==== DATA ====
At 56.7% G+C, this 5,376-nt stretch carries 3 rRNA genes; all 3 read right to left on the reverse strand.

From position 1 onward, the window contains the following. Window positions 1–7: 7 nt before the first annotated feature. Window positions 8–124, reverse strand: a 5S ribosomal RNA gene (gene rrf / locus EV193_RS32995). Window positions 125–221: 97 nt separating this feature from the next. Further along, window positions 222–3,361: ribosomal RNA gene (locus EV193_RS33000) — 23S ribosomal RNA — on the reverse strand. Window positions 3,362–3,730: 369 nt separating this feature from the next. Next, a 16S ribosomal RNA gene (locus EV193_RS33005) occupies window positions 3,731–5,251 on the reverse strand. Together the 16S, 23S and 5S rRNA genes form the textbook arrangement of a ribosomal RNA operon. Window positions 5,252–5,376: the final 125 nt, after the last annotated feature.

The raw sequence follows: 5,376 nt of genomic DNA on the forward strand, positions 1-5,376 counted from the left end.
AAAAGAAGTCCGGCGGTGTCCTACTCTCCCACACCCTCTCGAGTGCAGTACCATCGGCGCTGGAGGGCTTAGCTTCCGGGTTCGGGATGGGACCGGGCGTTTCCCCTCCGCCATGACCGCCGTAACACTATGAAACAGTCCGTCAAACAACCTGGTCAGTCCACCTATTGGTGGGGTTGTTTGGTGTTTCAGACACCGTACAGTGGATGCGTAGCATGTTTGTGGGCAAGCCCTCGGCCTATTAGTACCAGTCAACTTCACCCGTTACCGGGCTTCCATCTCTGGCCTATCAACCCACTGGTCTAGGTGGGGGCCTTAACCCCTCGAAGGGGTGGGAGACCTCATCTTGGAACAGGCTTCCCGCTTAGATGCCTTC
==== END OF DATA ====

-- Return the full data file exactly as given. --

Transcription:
At 56.7% G+C, this 5,376-nt stretch carries 3 rRNA genes; all 3 read right to left on the reverse strand.

From position 1 onward, the window contains the following. Window positions 1–7: 7 nt before the first annotated feature. Window positions 8–124, reverse strand: a 5S ribosomal RNA gene (gene rrf / locus EV193_RS32995). Window positions 125–221: 97 nt separating this feature from the next. Further along, window positions 222–3,361: ribosomal RNA gene (locus EV193_RS33000) — 23S ribosomal RNA — on the reverse strand. Window positions 3,362–3,730: 369 nt separating this feature from the next. Next, a 16S ribosomal RNA gene (locus EV193_RS33005) occupies window positions 3,731–5,251 on the reverse strand. Together the 16S, 23S and 5S rRNA genes form the textbook arrangement of a ribosomal RNA operon. Window positions 5,252–5,376: the final 125 nt, after the last annotated feature.

The raw sequence follows: 5,376 nt of genomic DNA on the forward strand, positions 1-5,376 counted from the left end.
AAAAGAAGTCCGGCGGTGTCCTACTCTCCCACACCCTCTCGAGTGCAGTACCATCGGCGCTGGAGGGCTTAGCTTCCGGGTTCGGGATGGGACCGGGCGTTTCCCCTCCGCCATGACCGCCGTAACACTATGAAACAGTCCGTCAAACAACCTGGTCAGTCCACCTATTGGTGGGGTTGTTTGGTGTTTCAGACACCGTACAGTGGATGCGTAGCATGTTTGTGGGCAAGCCCTCGGCCTATTAGTACCAGTCAACTTCACCCGTTACCGGGCTTCCATCTCTGGCCTATCAACCCACTGGTCTAGGTGGGGGCCTTAACCCCTCGAAGGGGTGGGAGACCTCATCTTGGAACAGGCTTCCCGCTTAGATGCCTTC